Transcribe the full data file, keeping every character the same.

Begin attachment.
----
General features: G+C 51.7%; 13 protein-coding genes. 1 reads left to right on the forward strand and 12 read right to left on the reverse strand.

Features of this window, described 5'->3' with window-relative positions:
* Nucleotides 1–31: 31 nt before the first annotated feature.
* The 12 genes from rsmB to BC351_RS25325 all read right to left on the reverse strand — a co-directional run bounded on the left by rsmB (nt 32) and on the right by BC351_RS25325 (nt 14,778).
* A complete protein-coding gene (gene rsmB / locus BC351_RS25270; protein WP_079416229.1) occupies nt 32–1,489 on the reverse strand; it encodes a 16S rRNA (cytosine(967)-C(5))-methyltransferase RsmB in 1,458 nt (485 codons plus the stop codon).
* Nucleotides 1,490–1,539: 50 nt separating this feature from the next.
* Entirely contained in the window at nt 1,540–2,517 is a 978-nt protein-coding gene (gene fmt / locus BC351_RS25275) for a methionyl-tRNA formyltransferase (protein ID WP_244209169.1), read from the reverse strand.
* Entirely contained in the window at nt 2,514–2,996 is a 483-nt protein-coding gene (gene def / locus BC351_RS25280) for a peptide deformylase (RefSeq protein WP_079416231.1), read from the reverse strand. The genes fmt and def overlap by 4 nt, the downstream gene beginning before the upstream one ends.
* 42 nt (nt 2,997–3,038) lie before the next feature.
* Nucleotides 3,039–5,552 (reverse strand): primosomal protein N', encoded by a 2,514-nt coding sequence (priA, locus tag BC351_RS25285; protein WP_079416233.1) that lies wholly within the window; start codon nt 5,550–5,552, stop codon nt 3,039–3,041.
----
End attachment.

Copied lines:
General features: G+C 51.7%; 13 protein-coding genes. 1 reads left to right on the forward strand and 12 read right to left on the reverse strand.

Features of this window, described 5'->3' with window-relative positions:
* Nucleotides 1–31: 31 nt before the first annotated feature.
* The 12 genes from rsmB to BC351_RS25325 all read right to left on the reverse strand — a co-directional run bounded on the left by rsmB (nt 32) and on the right by BC351_RS25325 (nt 14,778).
* A complete protein-coding gene (gene rsmB / locus BC351_RS25270; protein WP_079416229.1) occupies nt 32–1,489 on the reverse strand; it encodes a 16S rRNA (cytosine(967)-C(5))-methyltransferase RsmB in 1,458 nt (485 codons plus the stop codon).
* Nucleotides 1,490–1,539: 50 nt separating this feature from the next.
* Entirely contained in the window at nt 1,540–2,517 is a 978-nt protein-coding gene (gene fmt / locus BC351_RS25275) for a methionyl-tRNA formyltransferase (protein ID WP_244209169.1), read from the reverse strand.
* Entirely contained in the window at nt 2,514–2,996 is a 483-nt protein-coding gene (gene def / locus BC351_RS25280) for a peptide deformylase (RefSeq protein WP_079416231.1), read from the reverse strand. The genes fmt and def overlap by 4 nt, the downstream gene beginning before the upstream one ends.
* 42 nt (nt 2,997–3,038) lie before the next feature.
* Nucleotides 3,039–5,552 (reverse strand): primosomal protein N', encoded by a 2,514-nt coding sequence (priA, locus tag BC351_RS25285; protein WP_079416233.1) that lies wholly within the window; start codon nt 5,550–5,552, stop codon nt 3,039–3,041.